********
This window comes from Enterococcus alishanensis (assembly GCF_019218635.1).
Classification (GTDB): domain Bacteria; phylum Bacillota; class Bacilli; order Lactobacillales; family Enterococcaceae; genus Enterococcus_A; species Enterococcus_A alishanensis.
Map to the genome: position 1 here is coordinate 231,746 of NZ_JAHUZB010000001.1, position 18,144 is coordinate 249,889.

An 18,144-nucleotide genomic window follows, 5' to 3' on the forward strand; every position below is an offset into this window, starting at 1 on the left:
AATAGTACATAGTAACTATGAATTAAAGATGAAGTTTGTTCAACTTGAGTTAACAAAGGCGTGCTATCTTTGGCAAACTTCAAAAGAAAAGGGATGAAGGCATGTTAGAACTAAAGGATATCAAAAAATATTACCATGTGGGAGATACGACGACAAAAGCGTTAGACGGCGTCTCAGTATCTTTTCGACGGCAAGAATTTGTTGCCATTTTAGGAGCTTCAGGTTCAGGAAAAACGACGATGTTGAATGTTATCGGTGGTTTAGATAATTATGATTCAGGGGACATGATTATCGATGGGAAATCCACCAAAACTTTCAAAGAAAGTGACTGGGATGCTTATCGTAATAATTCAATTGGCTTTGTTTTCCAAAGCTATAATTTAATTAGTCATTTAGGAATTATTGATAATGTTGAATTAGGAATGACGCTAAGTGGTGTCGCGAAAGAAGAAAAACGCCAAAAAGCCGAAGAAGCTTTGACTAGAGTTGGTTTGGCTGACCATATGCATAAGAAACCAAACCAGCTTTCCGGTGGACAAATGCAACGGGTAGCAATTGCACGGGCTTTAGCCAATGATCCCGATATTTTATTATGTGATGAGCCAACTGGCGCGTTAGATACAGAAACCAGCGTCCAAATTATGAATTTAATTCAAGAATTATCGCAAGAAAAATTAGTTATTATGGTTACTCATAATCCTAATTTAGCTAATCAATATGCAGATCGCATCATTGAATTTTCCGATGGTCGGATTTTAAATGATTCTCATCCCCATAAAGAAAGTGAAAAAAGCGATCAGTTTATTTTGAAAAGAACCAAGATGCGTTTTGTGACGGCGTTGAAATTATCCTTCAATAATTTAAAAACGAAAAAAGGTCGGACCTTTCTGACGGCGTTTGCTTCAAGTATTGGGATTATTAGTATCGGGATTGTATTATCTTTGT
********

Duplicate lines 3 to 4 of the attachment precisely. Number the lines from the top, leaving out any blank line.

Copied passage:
Map to the genome: position 1 here is coordinate 231,746 of NZ_JAHUZB010000001.1, position 18,144 is coordinate 249,889.

An 18,144-nucleotide genomic window follows, 5' to 3' on the forward strand; every position below is an offset into this window, starting at 1 on the left: